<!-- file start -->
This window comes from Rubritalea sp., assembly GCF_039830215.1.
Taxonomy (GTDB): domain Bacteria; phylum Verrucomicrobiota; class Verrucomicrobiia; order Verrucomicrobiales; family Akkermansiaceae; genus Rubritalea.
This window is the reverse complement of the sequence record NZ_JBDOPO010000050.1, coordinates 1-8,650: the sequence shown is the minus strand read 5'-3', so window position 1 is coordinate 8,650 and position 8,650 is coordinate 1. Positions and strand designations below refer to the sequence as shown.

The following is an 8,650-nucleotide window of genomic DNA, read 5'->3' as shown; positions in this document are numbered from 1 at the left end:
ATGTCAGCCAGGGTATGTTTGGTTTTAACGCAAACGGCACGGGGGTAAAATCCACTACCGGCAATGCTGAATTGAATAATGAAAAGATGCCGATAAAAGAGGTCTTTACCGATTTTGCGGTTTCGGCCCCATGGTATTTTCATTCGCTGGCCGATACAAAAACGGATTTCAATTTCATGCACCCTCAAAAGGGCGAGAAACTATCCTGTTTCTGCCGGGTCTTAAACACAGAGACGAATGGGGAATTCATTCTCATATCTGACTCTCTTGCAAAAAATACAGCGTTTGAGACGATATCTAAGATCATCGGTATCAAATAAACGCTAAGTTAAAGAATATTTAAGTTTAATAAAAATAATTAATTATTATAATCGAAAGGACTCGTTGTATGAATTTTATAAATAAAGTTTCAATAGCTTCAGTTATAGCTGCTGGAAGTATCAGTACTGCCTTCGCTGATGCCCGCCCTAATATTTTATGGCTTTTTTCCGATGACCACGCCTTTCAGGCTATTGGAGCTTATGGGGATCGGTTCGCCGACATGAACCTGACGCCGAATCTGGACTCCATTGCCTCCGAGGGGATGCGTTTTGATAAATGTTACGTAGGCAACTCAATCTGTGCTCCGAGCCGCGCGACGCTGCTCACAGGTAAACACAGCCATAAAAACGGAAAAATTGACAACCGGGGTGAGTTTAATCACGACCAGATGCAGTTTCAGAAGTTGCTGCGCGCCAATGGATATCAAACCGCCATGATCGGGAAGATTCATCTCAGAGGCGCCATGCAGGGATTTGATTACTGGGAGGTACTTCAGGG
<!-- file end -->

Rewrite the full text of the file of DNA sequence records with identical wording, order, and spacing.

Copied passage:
This window comes from Rubritalea sp., assembly GCF_039830215.1.
Taxonomy (GTDB): domain Bacteria; phylum Verrucomicrobiota; class Verrucomicrobiia; order Verrucomicrobiales; family Akkermansiaceae; genus Rubritalea.
This window is the reverse complement of the sequence record NZ_JBDOPO010000050.1, coordinates 1-8,650: the sequence shown is the minus strand read 5'-3', so window position 1 is coordinate 8,650 and position 8,650 is coordinate 1. Positions and strand designations below refer to the sequence as shown.

The following is an 8,650-nucleotide window of genomic DNA, read 5'->3' as shown; positions in this document are numbered from 1 at the left end:
ATGTCAGCCAGGGTATGTTTGGTTTTAACGCAAACGGCACGGGGGTAAAATCCACTACCGGCAATGCTGAATTGAATAATGAAAAGATGCCGATAAAAGAGGTCTTTACCGATTTTGCGGTTTCGGCCCCATGGTATTTTCATTCGCTGGCCGATACAAAAACGGATTTCAATTTCATGCACCCTCAAAAGGGCGAGAAACTATCCTGTTTCTGCCGGGTCTTAAACACAGAGACGAATGGGGAATTCATTCTCATATCTGACTCTCTTGCAAAAAATACAGCGTTTGAGACGATATCTAAGATCATCGGTATCAAATAAACGCTAAGTTAAAGAATATTTAAGTTTAATAAAAATAATTAATTATTATAATCGAAAGGACTCGTTGTATGAATTTTATAAATAAAGTTTCAATAGCTTCAGTTATAGCTGCTGGAAGTATCAGTACTGCCTTCGCTGATGCCCGCCCTAATATTTTATGGCTTTTTTCCGATGACCACGCCTTTCAGGCTATTGGAGCTTATGGGGATCGGTTCGCCGACATGAACCTGACGCCGAATCTGGACTCCATTGCCTCCGAGGGGATGCGTTTTGATAAATGTTACGTAGGCAACTCAATCTGTGCTCCGAGCCGCGCGACGCTGCTCACAGGTAAACACAGCCATAAAAACGGAAAAATTGACAACCGGGGTGAGTTTAATCACGACCAGATGCAGTTTCAGAAGTTGCTGCGCGCCAATGGATATCAAACCGCCATGATCGGGAAGATTCATCTCAGAGGCGCCATGCAGGGATTTGATTACTGGGAGGTACTTCAGGG